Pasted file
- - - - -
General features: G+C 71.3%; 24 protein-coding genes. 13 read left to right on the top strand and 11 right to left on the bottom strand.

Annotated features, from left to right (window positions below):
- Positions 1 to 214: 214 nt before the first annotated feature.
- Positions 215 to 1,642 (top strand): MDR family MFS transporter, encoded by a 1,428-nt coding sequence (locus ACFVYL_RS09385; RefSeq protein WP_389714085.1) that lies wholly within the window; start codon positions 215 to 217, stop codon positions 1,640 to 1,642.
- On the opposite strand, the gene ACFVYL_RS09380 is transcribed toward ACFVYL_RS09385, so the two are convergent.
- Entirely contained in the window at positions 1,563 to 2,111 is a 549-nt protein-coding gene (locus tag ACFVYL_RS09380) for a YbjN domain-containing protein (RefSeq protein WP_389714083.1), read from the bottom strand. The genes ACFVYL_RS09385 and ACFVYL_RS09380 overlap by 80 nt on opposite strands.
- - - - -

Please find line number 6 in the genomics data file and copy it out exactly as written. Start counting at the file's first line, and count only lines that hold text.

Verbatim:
- Entirely contained in the window at positions 1,563 to 2,111 is a 549-nt protein-coding gene (locus tag ACFVYL_RS09380) for a YbjN domain-containing protein (RefSeq protein WP_389714083.1), read from the bottom strand. The genes ACFVYL_RS09385 and ACFVYL_RS09380 overlap by 80 nt on opposite strands.